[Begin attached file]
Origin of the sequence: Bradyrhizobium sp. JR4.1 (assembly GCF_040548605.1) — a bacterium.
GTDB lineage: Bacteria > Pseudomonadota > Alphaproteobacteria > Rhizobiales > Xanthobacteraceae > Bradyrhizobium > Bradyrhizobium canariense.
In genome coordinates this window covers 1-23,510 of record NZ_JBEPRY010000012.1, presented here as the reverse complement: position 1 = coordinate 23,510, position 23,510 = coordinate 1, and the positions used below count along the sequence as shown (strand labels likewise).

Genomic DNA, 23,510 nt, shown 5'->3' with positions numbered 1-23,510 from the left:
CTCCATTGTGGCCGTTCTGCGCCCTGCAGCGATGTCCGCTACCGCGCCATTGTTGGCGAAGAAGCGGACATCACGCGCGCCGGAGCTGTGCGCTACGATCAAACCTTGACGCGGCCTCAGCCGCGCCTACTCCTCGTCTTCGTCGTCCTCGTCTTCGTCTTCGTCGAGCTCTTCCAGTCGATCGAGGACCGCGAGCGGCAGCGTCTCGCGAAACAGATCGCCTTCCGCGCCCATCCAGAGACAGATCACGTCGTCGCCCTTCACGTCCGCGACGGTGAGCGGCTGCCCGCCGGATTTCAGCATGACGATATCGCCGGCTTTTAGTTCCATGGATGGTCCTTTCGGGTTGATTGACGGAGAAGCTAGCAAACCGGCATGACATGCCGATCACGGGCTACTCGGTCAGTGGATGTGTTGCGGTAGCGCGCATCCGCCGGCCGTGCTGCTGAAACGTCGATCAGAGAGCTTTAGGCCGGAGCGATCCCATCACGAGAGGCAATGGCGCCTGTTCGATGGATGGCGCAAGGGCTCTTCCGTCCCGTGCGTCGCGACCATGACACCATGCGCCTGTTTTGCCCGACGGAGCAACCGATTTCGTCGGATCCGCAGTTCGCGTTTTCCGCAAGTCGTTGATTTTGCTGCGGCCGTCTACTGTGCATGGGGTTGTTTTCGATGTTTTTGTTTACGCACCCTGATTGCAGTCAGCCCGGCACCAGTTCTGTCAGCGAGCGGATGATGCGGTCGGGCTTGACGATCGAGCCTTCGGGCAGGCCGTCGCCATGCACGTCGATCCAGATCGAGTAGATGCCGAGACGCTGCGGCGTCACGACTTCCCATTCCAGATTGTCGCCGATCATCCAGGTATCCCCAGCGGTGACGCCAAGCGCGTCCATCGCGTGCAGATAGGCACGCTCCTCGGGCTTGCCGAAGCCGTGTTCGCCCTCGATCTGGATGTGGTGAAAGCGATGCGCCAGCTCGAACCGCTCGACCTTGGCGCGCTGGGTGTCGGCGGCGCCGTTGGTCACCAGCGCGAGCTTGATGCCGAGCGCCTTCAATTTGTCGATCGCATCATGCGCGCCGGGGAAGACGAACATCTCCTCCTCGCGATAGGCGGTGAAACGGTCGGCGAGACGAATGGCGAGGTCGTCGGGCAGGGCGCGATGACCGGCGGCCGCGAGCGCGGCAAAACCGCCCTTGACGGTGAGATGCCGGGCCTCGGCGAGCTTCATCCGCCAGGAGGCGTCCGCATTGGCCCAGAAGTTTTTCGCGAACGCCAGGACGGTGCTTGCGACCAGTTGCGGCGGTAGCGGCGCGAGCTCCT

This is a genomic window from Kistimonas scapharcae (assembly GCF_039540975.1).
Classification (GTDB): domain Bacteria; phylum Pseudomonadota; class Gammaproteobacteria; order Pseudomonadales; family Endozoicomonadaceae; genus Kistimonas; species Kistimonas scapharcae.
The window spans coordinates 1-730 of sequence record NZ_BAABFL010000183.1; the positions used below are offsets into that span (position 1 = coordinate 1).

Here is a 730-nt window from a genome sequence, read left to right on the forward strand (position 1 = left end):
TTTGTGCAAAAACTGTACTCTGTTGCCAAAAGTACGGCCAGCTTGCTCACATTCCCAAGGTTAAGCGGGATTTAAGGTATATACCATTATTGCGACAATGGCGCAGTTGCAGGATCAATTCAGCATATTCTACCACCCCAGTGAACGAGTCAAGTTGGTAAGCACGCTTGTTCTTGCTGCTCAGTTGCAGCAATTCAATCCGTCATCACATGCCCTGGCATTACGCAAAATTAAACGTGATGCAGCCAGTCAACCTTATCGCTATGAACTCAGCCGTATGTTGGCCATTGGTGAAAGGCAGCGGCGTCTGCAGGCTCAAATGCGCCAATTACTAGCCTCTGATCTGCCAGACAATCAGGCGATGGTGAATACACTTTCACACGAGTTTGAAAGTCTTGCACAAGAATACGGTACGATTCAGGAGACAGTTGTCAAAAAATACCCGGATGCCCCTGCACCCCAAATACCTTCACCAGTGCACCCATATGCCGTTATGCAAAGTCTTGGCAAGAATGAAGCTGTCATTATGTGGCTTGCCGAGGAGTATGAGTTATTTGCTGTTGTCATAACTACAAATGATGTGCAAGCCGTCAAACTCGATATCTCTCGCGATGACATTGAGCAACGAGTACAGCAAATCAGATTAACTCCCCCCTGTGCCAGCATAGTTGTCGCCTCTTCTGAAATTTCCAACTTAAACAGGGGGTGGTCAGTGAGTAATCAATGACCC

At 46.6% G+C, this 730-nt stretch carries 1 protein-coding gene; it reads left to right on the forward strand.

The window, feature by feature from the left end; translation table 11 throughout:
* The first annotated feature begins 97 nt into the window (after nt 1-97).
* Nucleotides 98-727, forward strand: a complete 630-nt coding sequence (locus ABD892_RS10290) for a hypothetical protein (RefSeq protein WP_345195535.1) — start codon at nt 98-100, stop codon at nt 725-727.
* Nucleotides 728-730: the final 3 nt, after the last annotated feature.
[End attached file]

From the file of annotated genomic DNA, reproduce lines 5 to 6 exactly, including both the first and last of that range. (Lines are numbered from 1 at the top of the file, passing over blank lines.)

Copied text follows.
CTCCATTGTGGCCGTTCTGCGCCCTGCAGCGATGTCCGCTACCGCGCCATTGTTGGCGAAGAAGCGGACATCACGCGCGCCGGAGCTGTGCGCTACGATCAAACCTTGACGCGGCCTCAGCCGCGCCTACTCCTCGTCTTCGTCGTCCTCGTCTTCGTCTTCGTCGAGCTCTTCCAGTCGATCGAGGACCGCGAGCGGCAGCGTCTCGCGAAACAGATCGCCTTCCGCGCCCATCCAGAGACAGATCACGTCGTCGCCCTTCACGTCCGCGACGGTGAGCGGCTGCCCGCCGGATTTCAGCATGACGATATCGCCGGCTTTTAGTTCCATGGATGGTCCTTTCGGGTTGATTGACGGAGAAGCTAGCAAACCGGCATGACATGCCGATCACGGGCTACTCGGTCAGTGGATGTGTTGCGGTAGCGCGCATCCGCCGGCCGTGCTGCTGAAACGTCGATCAGAGAGCTTTAGGCCGGAGCGATCCCATCACGAGAGGCAATGGCGCCTGTTCGATGGATGGCGCAAGGGCTCTTCCGTCCCGTGCGTCGCGACCATGACACCATGCGCCTGTTTTGCCCGACGGAGCAACCGATTTCGTCGGATCCGCAGTTCGCGTTTTCCGCAAGTCGTTGATTTTGCTGCGGCCGTCTACTGTGCATGGGGTTGTTTTCGATGTTTTTGTTTACGCACCCTGATTGCAGTCAGCCCGGCACCAGTTCTGTCAGCGAGCGGATGATGCGGTCGGGCTTGACGATCGAGCCTTCGGGCAGGCCGTCGCCATGCACGTCGATCCAGATCGAGTAGATGCCGAGACGCTGCGGCGTCACGACTTCCCATTCCAGATTGTCGCCGATCATCCAGGTATCCCCAGCGGTGACGCCAAGCGCGTCCATCGCGTGCAGATAGGCACGCTCCTCGGGCTTGCCGAAGCCGTGTTCGCCCTCGATCTGGATGTGGTGAAAGCGATGCGCCAGCTCGAACCGCTCGACCTTGGCGCGCTGGGTGTCGGCGGCGCCGTTGGTCACCAGCGCGAGCTTGATGCCGAGCGCCTTCAATTTGTCGATCGCATCATGCGCGCCGGGGAAGACGAACATCTCCTCCTCGCGATAGGCGGTGAAACGGTCGGCGAGACGAATGGCGAGGTCGTCGGGCAGGGCGCGATGACCGGCGGCCGCGAGCGCGGCAAAACCGCCCTTGACGGTGAGATGCCGGGCCTCGGCGAGCTTCATCCGCCAGGAGGCGTCCGCATTGGCCCAGAAGTTTTTCGCGAACGCCAGGACGGTGCTTGCGACCAGTTGCGGCGGTAGCGGCGCGAGCTCCT

This is a genomic window from Kistimonas scapharcae (assembly GCF_039540975.1).